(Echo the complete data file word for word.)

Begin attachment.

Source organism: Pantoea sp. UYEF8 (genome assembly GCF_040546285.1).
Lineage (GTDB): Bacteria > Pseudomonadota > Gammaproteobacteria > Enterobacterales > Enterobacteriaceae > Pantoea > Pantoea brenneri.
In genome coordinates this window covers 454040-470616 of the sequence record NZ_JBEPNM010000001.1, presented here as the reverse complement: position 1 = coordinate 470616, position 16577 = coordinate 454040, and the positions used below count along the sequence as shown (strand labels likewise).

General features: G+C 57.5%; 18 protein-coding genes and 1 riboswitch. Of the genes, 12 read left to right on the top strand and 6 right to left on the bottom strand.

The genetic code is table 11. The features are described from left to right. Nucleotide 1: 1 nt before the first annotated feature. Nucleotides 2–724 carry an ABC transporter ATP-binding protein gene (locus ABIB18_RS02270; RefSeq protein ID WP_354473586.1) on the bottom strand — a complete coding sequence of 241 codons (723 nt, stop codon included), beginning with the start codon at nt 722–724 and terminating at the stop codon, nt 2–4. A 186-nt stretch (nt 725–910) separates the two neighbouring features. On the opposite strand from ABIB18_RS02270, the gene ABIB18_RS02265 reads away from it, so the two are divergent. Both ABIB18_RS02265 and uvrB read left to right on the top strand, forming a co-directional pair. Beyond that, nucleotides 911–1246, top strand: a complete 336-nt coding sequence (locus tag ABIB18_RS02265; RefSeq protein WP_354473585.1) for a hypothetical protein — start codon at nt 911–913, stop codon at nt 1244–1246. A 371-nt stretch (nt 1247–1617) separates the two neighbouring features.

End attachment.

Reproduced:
Source organism: Pantoea sp. UYEF8 (genome assembly GCF_040546285.1).
Lineage (GTDB): Bacteria > Pseudomonadota > Gammaproteobacteria > Enterobacterales > Enterobacteriaceae > Pantoea > Pantoea brenneri.
In genome coordinates this window covers 454040-470616 of the sequence record NZ_JBEPNM010000001.1, presented here as the reverse complement: position 1 = coordinate 470616, position 16577 = coordinate 454040, and the positions used below count along the sequence as shown (strand labels likewise).

General features: G+C 57.5%; 18 protein-coding genes and 1 riboswitch. Of the genes, 12 read left to right on the top strand and 6 right to left on the bottom strand.

The genetic code is table 11. The features are described from left to right. Nucleotide 1: 1 nt before the first annotated feature. Nucleotides 2–724 carry an ABC transporter ATP-binding protein gene (locus ABIB18_RS02270; RefSeq protein ID WP_354473586.1) on the bottom strand — a complete coding sequence of 241 codons (723 nt, stop codon included), beginning with the start codon at nt 722–724 and terminating at the stop codon, nt 2–4. A 186-nt stretch (nt 725–910) separates the two neighbouring features. On the opposite strand from ABIB18_RS02270, the gene ABIB18_RS02265 reads away from it, so the two are divergent. Both ABIB18_RS02265 and uvrB read left to right on the top strand, forming a co-directional pair. Beyond that, nucleotides 911–1246, top strand: a complete 336-nt coding sequence (locus tag ABIB18_RS02265; RefSeq protein WP_354473585.1) for a hypothetical protein — start codon at nt 911–913, stop codon at nt 1244–1246. A 371-nt stretch (nt 1247–1617) separates the two neighbouring features.